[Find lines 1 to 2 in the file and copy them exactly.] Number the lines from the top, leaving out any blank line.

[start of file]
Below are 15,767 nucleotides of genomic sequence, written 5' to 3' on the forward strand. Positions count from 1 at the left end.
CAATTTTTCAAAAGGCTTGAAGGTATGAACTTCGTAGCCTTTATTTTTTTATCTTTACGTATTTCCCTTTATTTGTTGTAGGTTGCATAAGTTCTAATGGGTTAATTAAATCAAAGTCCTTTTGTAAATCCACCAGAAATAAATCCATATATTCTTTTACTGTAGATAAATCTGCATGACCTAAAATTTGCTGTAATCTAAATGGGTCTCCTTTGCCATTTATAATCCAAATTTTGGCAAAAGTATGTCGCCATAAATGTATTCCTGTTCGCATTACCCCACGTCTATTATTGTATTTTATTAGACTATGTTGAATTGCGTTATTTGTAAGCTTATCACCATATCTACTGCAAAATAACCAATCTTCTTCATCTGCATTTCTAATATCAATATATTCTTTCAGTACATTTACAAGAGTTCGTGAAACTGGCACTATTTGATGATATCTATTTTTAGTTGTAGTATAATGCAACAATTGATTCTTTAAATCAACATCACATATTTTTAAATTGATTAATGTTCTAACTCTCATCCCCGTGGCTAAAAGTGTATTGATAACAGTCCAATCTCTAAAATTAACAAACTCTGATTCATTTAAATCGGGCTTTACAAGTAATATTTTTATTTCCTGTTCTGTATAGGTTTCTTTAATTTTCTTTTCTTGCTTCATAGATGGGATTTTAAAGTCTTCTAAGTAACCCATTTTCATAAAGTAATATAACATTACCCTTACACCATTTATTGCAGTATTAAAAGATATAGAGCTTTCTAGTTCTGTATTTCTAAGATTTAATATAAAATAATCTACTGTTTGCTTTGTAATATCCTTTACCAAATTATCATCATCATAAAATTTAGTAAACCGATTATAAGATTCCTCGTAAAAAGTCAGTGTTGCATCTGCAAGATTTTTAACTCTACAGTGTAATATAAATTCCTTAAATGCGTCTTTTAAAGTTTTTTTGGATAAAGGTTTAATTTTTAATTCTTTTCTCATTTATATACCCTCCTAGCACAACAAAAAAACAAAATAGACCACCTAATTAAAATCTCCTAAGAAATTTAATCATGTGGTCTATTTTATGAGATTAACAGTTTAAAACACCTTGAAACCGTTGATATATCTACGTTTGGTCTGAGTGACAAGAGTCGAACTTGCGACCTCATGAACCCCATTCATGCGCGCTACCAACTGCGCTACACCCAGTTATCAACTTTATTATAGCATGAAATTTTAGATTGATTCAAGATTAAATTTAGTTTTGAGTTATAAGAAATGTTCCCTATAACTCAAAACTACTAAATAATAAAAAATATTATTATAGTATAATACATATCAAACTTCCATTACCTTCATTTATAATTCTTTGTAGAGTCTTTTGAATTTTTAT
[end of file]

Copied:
Below are 15,767 nucleotides of genomic sequence, written 5' to 3' on the forward strand. Positions count from 1 at the left end.
CAATTTTTCAAAAGGCTTGAAGGTATGAACTTCGTAGCCTTTATTTTTTTATCTTTACGTATTTCCCTTTATTTGTTGTAGGTTGCATAAGTTCTAATGGGTTAATTAAATCAAAGTCCTTTTGTAAATCCACCAGAAATAAATCCATATATTCTTTTACTGTAGATAAATCTGCATGACCTAAAATTTGCTGTAATCTAAATGGGTCTCCTTTGCCATTTATAATCCAAATTTTGGCAAAAGTATGTCGCCATAAATGTATTCCTGTTCGCATTACCCCACGTCTATTATTGTATTTTATTAGACTATGTTGAATTGCGTTATTTGTAAGCTTATCACCATATCTACTGCAAAATAACCAATCTTCTTCATCTGCATTTCTAATATCAATATATTCTTTCAGTACATTTACAAGAGTTCGTGAAACTGGCACTATTTGATGATATCTATTTTTAGTTGTAGTATAATGCAACAATTGATTCTTTAAATCAACATCACATATTTTTAAATTGATTAATGTTCTAACTCTCATCCCCGTGGCTAAAAGTGTATTGATAACAGTCCAATCTCTAAAATTAACAAACTCTGATTCATTTAAATCGGGCTTTACAAGTAATATTTTTATTTCCTGTTCTGTATAGGTTTCTTTAATTTTCTTTTCTTGCTTCATAGATGGGATTTTAAAGTCTTCTAAGTAACCCATTTTCATAAAGTAATATAACATTACCCTTACACCATTTATTGCAGTATTAAAAGATATAGAGCTTTCTAGTTCTGTATTTCTAAGATTTAATATAAAATAATCTACTGTTTGCTTTGTAATATCCTTTACCAAATTATCATCATCATAAAATTTAGTAAACCGATTATAAGATTCCTCGTAAAAAGTCAGTGTTGCATCTGCAAGATTTTTAACTCTACAGTGTAATATAAATTCCTTAAATGCGTCTTTTAAAGTTTTTTTGGATAAAGGTTTAATTTTTAATTCTTTTCTCATTTATATACCCTCCTAGCACAACAAAAAAACAAAATAGACCACCTAATTAAAATCTCCTAAGAAATTTAATCATGTGGTCTATTTTATGAGATTAACAGTTTAAAACACCTTGAAACCGTTGATATATCTACGTTTGGTCTGAGTGACAAGAGTCGAACTTGCGACCTCATGAACCCCATTCATGCGCGCTACCAACTGCGCTACACCCAGTTATCAACTTTATTATAGCATGAAATTTTAGATTGATTCAAGATTAAATTTAGTTTTGAGTTATAAGAAATGTTCCCTATAACTCAAAACTACTAAATAATAAAAAATATTATTATAGTATAATACATATCAAACTTCCATTACCTTCATTTATAATTCTTTGTAGAGTCTTTTGAATTTTTAT